The foothills are Donald Trump territory; Calaveras, where Trump beat Hillary Clinton by a nearly 2-to-1 margin, is one link in a north-south chain of seven counties where conservative views rule. Voters here rejected Proposition 64, which legalized adult-use cannabis, while also rejecting a gun control measure and a proposed ban on the death penalty.

At the same time, Calaveras voters approved slapping a tax on marijuana cultivation. That tax could raise $10 million a year, a princely sum in a county where the median income is one-third below the state average. Given the chance to ban commercial marijuana cultivation marijuana in January, county supervisors balked at the very last second. The question will now be decided by voters in a special election in May.

“All we are asking for is good government,” said former Calaveras County Supervisor Thomas Tryon.

Tryon is a Libertarian who believes former President Barack Obama is a Marxist. Tryon also has designs on becoming a commercial cannabis farmer.

“Frankly,” he said, “a ban is not good governance at all.”


Thank you for visiting MDMMCC.com, the premier Medical Marijuana Certification Center in Maryland. Our Mission at the Maryland Medical Marijuana Certification Clinics (MDMMCC) is to provide the certification necessary for qualified patients to obtain Medical Marijuana in compliance with the Maryland Medical Marijuana Laws in the State of Maryland.  MDMMCC will have offices open throughout Maryland.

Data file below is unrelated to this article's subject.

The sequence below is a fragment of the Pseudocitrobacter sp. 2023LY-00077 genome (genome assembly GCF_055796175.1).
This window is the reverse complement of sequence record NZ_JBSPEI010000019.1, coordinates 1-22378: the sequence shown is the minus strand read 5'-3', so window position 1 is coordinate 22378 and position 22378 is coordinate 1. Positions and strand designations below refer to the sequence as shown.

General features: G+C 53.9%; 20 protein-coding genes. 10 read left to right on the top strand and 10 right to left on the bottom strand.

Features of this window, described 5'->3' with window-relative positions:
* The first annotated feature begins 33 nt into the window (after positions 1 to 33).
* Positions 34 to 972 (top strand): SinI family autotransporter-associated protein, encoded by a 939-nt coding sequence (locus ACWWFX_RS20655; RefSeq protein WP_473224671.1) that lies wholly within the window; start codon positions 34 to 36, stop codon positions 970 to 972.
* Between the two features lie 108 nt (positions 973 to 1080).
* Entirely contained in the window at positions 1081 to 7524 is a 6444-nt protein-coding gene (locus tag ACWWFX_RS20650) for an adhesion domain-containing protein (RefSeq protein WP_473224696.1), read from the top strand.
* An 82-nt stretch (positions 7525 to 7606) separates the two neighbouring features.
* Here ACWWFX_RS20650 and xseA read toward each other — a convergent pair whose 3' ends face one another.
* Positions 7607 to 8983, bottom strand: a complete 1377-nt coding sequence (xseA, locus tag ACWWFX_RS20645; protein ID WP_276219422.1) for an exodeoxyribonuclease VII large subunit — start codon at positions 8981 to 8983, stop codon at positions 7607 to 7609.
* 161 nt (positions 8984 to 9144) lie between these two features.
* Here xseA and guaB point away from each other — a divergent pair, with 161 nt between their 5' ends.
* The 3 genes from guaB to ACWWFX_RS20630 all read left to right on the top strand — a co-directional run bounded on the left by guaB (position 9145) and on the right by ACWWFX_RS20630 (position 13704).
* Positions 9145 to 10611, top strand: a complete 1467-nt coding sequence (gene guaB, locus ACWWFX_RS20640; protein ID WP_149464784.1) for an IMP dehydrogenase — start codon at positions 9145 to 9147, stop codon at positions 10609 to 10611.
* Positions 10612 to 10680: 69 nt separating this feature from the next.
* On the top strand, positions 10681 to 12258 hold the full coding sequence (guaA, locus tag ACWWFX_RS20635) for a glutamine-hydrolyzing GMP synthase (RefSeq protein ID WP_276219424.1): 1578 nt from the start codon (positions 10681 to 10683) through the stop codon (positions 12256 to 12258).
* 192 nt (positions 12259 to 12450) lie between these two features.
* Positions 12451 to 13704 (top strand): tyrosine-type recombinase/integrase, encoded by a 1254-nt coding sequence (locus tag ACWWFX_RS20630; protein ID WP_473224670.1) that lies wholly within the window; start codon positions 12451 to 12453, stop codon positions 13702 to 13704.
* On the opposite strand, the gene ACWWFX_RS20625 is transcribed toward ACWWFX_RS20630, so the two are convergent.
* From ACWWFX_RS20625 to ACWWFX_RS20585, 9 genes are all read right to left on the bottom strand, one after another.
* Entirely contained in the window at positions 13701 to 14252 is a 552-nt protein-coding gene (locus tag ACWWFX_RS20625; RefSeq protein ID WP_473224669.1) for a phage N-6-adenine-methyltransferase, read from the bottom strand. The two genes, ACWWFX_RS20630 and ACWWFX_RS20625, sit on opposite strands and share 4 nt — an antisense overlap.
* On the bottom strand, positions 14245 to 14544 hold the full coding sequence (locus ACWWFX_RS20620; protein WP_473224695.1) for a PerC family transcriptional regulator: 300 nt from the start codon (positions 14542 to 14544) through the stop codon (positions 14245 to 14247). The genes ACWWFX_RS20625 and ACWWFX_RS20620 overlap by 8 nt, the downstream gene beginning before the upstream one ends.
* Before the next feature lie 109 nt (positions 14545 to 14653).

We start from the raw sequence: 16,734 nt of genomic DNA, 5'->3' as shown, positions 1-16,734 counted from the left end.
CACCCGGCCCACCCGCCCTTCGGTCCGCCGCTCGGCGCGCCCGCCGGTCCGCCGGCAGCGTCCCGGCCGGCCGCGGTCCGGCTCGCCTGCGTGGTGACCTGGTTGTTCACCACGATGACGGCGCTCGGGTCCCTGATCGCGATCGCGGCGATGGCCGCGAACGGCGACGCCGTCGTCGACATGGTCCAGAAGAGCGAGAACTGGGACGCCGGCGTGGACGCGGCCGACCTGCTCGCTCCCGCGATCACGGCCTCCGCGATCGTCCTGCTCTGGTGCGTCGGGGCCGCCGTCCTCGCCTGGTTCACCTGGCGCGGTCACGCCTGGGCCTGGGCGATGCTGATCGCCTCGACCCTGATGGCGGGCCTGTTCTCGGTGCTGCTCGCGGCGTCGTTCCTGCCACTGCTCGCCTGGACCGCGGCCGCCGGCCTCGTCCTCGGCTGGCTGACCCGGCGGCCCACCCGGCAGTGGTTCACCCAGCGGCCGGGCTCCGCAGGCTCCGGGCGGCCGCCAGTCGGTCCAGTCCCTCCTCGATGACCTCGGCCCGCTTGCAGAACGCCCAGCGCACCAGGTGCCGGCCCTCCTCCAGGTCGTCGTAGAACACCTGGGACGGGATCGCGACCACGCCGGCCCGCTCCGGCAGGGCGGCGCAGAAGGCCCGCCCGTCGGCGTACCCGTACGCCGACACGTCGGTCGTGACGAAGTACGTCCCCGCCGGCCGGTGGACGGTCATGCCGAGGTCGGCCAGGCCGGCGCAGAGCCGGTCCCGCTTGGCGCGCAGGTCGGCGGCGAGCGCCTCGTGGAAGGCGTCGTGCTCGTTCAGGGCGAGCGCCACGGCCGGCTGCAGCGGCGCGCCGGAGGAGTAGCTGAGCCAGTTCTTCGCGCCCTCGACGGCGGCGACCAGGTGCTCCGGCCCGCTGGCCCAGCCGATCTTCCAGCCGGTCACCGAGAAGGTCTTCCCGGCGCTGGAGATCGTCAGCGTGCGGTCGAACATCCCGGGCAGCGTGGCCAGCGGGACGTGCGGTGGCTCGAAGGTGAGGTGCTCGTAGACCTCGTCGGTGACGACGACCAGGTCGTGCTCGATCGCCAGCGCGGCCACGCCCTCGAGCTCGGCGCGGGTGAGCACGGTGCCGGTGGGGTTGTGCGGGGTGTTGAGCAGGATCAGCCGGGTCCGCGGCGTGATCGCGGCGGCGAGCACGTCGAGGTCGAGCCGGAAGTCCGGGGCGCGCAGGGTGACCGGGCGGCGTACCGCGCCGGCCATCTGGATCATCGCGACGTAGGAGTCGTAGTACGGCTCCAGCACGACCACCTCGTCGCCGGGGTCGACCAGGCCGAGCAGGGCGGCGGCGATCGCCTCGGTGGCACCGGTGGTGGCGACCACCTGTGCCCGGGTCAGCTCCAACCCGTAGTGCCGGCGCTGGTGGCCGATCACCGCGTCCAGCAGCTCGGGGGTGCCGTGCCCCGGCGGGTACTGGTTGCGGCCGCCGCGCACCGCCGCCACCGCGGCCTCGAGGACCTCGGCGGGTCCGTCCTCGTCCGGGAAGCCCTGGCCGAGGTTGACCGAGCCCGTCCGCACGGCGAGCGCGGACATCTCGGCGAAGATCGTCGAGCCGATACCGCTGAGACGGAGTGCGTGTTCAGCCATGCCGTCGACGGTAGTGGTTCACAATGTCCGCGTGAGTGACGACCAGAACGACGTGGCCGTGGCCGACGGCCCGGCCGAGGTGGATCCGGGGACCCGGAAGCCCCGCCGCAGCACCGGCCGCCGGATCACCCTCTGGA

Group Urges MA Lawmakers to Hold off on Cannabis Law Changes

BOSTON (AP) — The group behind a ballot initiative that legalized recreational cannabis in Massachusetts is now urging state legislators to keep the new law intact.

The appeal from Yes on 4 came one week before the Legislature’s marijuana policy committee was scheduled to open public hearings on possible revisions to the law, which allows adults to possess an ounce or less of marijuana and grow up to a dozen cannabis plants in their homes.

Jim Borghesani, a spokesman for the group, accused policymakers of creating a “false narrative” around the notion that the voter-approved measure, as currently written, is flawed.

“The new law requires no legislative fixes,” he said.